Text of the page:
As Jonathan tallies up your Online Mock votes, I’d love to give some more discussion to EL DEAFO, since it didn’t make our shortlist this year but deserves more exploration. Many of you are stumping for it, Anderson’s Bookshop has it on their Mock Newbery list, and For Those About to Mock hopes it gets a fair shot. But many people just have a hard time figuring out how to discuss it, and if the Newbery committee can’t either, then it’s not going anywhere. For instance, I said : “I do not believe that these criteria tell us that the text must carry the entirety of the plot, characters, setting and style. Only that we must find those elements distinguished within the text…at least whichever elements are pertinent to the text” and then I rendered the text from a scene in my blog post as straight text to show where I thought it was distinguished. But For Those About to Mock got a little stuck here:
“...In many panels, the text is inseparable from the illustrations. That is, the text itself has visual qualities, and when you render it as plain text, you take away a large chunk of the meaning. Consider the page on the right, where Cece sneakily turns off her hearing aids to drown out her new friend’s bedtime chatter. Bell represents the muffling of the friend’s voice by depicting it in fainter ink – a technique which she uses (with great effectiveness) throughout the book. In a panel like that, the text is a visual object, and I don’t think we can consider it as text anymore.”
I’m going to take exception with that last point. Why can’t we consider that text having both textual and graphic elements? Since Bell achieves the effect noted through a graphic application, that particular maneuver might not be an argument for distinguished text. But I don’t think we need to expect that the text has to stand alone, rendered as plain text. If it only means what it means graphically, fine. The graphic achievement is not the one being measured, that is all.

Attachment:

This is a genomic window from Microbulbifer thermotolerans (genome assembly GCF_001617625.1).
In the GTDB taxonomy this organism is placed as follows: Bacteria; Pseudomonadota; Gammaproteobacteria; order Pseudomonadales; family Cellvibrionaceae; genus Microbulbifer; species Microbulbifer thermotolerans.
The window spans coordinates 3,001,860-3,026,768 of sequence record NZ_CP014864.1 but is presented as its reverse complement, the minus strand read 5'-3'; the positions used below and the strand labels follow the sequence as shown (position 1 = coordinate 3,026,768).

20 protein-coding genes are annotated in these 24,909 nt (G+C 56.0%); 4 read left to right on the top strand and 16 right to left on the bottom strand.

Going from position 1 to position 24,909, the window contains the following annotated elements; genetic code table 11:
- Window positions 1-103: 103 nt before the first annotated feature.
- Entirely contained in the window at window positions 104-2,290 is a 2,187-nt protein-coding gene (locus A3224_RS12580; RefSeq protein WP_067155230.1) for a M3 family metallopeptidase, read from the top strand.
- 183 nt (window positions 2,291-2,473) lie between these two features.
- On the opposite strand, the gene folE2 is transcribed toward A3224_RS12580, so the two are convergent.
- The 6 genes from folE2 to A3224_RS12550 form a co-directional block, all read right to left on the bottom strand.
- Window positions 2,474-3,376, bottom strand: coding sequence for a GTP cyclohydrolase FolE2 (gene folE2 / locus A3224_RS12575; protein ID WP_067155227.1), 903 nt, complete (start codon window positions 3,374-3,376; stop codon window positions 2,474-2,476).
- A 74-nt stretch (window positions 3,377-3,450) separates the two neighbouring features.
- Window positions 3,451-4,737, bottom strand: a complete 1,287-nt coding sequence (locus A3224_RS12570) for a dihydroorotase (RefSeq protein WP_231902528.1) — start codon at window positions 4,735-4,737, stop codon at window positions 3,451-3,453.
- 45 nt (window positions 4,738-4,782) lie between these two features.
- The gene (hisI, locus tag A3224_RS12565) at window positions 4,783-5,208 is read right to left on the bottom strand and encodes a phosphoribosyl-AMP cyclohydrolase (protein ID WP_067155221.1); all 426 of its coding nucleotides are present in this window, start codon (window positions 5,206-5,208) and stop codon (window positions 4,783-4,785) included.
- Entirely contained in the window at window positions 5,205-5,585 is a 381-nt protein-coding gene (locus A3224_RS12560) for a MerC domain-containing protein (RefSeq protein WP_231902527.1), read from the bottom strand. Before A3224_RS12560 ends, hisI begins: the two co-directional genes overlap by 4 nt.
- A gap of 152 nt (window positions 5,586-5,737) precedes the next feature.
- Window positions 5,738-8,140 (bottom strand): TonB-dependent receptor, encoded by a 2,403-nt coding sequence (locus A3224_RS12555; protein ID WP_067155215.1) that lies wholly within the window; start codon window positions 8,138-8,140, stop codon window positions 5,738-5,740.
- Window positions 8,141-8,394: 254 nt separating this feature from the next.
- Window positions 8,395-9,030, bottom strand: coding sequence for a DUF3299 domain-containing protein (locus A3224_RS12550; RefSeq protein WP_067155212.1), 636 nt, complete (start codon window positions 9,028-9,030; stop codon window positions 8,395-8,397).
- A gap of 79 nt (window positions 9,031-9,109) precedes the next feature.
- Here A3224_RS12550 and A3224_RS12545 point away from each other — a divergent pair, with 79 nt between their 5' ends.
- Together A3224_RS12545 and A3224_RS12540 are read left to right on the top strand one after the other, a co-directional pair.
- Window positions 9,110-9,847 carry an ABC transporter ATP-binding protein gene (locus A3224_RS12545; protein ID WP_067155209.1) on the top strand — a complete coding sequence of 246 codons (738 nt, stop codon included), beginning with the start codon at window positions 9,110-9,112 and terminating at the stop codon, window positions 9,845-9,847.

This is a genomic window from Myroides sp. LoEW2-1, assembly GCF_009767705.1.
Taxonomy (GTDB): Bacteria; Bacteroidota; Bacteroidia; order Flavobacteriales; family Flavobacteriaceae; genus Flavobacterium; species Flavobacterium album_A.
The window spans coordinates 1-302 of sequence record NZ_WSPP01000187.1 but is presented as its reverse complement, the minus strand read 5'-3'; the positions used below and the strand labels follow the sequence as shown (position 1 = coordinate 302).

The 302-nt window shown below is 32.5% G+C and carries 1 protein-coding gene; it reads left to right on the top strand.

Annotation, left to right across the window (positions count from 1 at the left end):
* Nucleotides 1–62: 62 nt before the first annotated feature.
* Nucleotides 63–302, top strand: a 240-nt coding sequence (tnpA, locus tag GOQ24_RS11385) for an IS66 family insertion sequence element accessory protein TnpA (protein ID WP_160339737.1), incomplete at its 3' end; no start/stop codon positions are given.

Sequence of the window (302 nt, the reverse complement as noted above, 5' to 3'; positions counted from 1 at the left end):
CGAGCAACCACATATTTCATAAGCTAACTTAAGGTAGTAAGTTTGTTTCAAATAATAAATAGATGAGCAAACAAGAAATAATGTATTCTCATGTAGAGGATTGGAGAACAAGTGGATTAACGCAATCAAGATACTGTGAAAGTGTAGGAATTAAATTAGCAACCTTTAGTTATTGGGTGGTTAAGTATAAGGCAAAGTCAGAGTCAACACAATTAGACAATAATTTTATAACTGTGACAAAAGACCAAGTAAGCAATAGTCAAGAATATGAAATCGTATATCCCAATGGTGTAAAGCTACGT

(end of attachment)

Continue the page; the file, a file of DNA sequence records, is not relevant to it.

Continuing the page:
So: don’t consider the text separate from the illustrations. But when you put EL DEAFO next to … say…. THE CROSSOVER, THE KEY THAT SWALLOWED JOEY PIGZA, RAIN REIGN… does Bell achieve character, plot, appeal, theme, better than those, through what the text does in is textual way (not what the text does graphically?). I think that Bell’s words themselves, however they are rendered, build more effective characterization, and offer a wonderfully deep but humorous “interpretation of theme or concept” somehow much more subtly than any of those three. (Except maybe JOEY. I hold these two par on those counts. EL DEAFO has a more cohesive arc/plot that JOEY, perhaps.)
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About Nina Lindsay
Nina Lindsay is the Children's Services Coordinator at the Oakland Public Library, CA. She chaired the 2008 Newbery Committee, and served on the 2004 and 1998 committees. You can reach her at firstname.lastname@example.org
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